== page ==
It brings us to the conservation law of mass, or conservation law of ants, which states that if you start off with a certain number of ants crossing over a tunnel over some specified time interval, the exact same amount will come out at the end of the tunnel for the same time interval (not taking into account a clumsy observer or a water spider). No ants (or anything with mass) will be harmed in the production of science experiments—thanks universe. As the area shrinks, both ants and water have to go faster to maintain the same flow rate, but hey, that's ok.
How do we express this constant flow mathematically? Let's derive it. A uniform line implies a constant density—our friend ρ is back—where .
We already stated that m stays constant, so a constant density implies the volume of the ants crossing A1 has to equal the volume of ants crossing A2.
Volume in terms of area A1 is V1 = length l × A1, where length is given by l = v1 × t, where v is velocity and t is time. The volume can be written as V1 = A1v1t. Using the same logic, then we can also write V2 = A2v2t.
For a constant density (with a compressibility of 0), the volumes are equivalent, or V1 = V2. We can write that V1 = A1v1t = V2 = A2v2t. Time cancels out, and we are left with an equation called the continuity equation: A1v1 = A2v2.
The product Av, by the way, is known in physics as the volume flow rate. The units of the volume flow rate are m2 × . We can convert metric volume units m3 into liter because there are 1000 liters in 1 cubic meter, so flow rate is often measured in liters per second.
Remember that this relationship came about while assuming a constant number of ants over a time interval, constant number of ants = constant density. A constant density also means that a fluid is incompressible, as we've mentioned before. Just to hammer it home, the above continuity equation is only applicable for an incompressible fluid.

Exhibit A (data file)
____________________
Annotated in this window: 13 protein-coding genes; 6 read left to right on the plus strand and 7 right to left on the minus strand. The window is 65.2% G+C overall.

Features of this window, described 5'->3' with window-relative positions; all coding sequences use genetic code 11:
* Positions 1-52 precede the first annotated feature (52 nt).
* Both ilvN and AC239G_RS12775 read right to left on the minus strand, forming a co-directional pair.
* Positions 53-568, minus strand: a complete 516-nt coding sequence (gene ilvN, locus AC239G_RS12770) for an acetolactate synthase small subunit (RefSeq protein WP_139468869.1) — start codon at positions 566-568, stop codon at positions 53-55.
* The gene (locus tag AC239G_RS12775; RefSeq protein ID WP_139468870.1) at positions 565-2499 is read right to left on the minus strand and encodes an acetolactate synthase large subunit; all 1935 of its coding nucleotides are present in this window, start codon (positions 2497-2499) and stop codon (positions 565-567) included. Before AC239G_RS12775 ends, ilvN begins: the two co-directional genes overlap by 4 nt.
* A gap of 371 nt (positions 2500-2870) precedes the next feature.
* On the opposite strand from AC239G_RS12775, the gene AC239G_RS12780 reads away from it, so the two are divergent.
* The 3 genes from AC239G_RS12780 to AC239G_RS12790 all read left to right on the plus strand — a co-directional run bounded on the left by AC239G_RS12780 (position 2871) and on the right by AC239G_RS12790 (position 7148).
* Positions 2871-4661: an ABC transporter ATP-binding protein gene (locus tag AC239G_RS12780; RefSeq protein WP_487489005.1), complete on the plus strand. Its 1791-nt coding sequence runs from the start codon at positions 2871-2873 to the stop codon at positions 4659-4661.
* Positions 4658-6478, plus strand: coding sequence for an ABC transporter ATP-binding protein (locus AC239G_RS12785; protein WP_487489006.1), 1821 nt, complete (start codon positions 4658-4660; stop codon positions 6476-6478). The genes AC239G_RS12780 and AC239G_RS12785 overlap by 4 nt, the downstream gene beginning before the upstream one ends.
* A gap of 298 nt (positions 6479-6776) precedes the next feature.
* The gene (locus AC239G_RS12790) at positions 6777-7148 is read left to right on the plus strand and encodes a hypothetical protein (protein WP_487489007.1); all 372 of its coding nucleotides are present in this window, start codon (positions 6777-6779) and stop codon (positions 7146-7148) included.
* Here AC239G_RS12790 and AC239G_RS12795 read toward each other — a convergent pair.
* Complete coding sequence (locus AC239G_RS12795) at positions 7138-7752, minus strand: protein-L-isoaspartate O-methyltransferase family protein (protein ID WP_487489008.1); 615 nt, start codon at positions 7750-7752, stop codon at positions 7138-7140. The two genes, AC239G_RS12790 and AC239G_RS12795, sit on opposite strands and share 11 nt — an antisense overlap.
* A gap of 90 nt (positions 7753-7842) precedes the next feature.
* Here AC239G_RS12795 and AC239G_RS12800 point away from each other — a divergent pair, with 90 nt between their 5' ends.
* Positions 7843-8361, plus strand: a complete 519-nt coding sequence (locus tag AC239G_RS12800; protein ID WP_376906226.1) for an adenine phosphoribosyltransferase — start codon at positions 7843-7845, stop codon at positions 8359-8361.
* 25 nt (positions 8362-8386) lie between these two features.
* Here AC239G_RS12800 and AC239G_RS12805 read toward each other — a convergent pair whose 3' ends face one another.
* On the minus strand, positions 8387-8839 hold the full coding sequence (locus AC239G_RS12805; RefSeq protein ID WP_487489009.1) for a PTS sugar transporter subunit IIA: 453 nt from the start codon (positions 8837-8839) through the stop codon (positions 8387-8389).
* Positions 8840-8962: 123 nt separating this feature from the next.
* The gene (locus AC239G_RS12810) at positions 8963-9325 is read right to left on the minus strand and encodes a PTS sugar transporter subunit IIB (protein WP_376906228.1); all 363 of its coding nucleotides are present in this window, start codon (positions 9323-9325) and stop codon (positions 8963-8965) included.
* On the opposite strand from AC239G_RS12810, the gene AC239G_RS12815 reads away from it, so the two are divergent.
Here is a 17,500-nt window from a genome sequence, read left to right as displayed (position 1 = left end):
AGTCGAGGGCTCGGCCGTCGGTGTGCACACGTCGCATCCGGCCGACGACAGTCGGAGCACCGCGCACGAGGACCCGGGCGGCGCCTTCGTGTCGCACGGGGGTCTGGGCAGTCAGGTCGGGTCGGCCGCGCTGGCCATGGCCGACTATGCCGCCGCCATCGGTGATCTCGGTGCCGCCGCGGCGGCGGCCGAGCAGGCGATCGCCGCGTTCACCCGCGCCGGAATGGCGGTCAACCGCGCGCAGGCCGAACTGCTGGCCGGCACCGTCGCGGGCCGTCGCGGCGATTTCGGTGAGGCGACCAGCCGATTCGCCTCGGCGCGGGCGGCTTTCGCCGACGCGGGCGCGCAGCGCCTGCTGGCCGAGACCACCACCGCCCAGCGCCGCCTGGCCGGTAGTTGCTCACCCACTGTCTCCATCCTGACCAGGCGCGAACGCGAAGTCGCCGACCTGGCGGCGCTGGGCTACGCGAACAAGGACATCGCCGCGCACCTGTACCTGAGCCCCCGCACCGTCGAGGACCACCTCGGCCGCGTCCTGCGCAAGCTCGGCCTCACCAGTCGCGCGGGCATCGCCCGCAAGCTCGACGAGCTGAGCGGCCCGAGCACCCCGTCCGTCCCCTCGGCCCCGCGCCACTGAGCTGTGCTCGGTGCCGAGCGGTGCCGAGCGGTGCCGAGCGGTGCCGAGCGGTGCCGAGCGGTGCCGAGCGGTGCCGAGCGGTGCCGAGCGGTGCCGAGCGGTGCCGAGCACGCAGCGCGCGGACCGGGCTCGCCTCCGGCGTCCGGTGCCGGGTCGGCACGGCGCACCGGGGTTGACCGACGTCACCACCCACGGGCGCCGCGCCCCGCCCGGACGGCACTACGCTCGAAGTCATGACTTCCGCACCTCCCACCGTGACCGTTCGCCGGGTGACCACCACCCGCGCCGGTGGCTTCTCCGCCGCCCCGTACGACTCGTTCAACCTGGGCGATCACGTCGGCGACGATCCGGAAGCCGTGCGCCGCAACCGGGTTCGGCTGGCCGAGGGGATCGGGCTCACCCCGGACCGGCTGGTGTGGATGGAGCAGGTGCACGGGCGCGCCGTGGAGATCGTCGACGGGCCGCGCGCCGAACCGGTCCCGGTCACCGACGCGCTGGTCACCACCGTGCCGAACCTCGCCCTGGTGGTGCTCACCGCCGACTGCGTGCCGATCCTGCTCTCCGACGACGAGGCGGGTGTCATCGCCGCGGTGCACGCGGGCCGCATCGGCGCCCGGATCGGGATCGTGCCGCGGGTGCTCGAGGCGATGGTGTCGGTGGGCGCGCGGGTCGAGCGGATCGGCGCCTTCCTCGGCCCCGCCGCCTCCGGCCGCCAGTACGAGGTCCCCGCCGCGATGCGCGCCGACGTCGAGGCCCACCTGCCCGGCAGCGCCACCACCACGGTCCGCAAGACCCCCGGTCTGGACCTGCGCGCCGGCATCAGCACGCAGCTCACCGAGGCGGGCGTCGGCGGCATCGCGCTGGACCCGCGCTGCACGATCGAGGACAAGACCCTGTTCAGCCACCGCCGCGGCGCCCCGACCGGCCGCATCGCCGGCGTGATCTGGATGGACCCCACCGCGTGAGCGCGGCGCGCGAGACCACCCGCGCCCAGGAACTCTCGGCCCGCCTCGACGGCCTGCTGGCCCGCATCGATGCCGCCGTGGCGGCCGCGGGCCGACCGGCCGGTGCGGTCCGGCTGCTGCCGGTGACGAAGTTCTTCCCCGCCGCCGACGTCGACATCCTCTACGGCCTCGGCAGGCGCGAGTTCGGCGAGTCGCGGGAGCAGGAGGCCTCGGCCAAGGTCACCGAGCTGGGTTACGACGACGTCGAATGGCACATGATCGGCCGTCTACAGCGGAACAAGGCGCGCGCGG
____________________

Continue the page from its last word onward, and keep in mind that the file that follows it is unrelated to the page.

Let's practice: what's the cross-sectional area of a tube where a fluid flows at 0.5 if in a section with an area of 5 cm2 the speed is 1.5 ?
First, we need to convert the area into SI units, so A2 = 0.0005 m2 because we have to divide by 100 twice for area, as opposed to once for distance. Then we use , so A1 = 0.0015 m2, which is 15 cm2.
If we compare the two areas and the two speeds, we see that the first area is three times higher than the second area, while the second has a speed three times that of the first area. That makes sense because we could alternatively express the continuity equation in terms of ratios: .
We have some good news and some bad news.
Bad news first. This new section has the most complicated derivation of this module so far, but the good news is it's the last derivation. The other good news is that as always, we're here to simplify the process. One more good news: at the end of this, we'll be able to explain how airplanes work. More or less.
In the continuity equation, A1v1 = A2v2, we described how the velocity of a fluid varies as it travels through a flow tube. We defined flow rate as the product of an area times the velocity, Av. We've also talked about how the pressure of a fluid varies at different heights, P = Po + ρgh. How do we combine pressure, height, and flow rate?
The guy in the fancy wig, Isaac Newton, liked to say that F = ma. We know a change in velocity, like going from v1 to v2, is the veritable definition of acceleration. While crossing from A1 to A2, our fluid accelerates with a constant force F. If there's no force, the fluid doesn't accelerate since they're attached to each other by and the mass of the fluid doesn't evaporate away: it's in a sealed tube (as far as we know).
Where does this force come from?
There are forces here that we don't care about, namely, the forces that cancel each other out like the normal force and gravity. The fluid doesn't explode out of the tube. Any force that is not in the direction of flow is irrelevant. Ignore those ones. Forget they exist. All we care about is the force behind that motion, both literally and figuratively. How often can we say that and mean it?
The force behind a fluid's acceleration isthe fluid itself. Think of the ants: they are in continuous motion and aren't allowed to stop walking. They are pushed by the other ants behind them.
And where does pressure fit in here? Well, we know pressure is given by . Since a fluid feels the same force while crossing different cross-sectional areas, then what can we finally shout out at the top of a mountain?
That's right. The pressure that a fluid feels crossing a smaller area is higher. We could have guessed this too, since pressure is inversely proportional to area.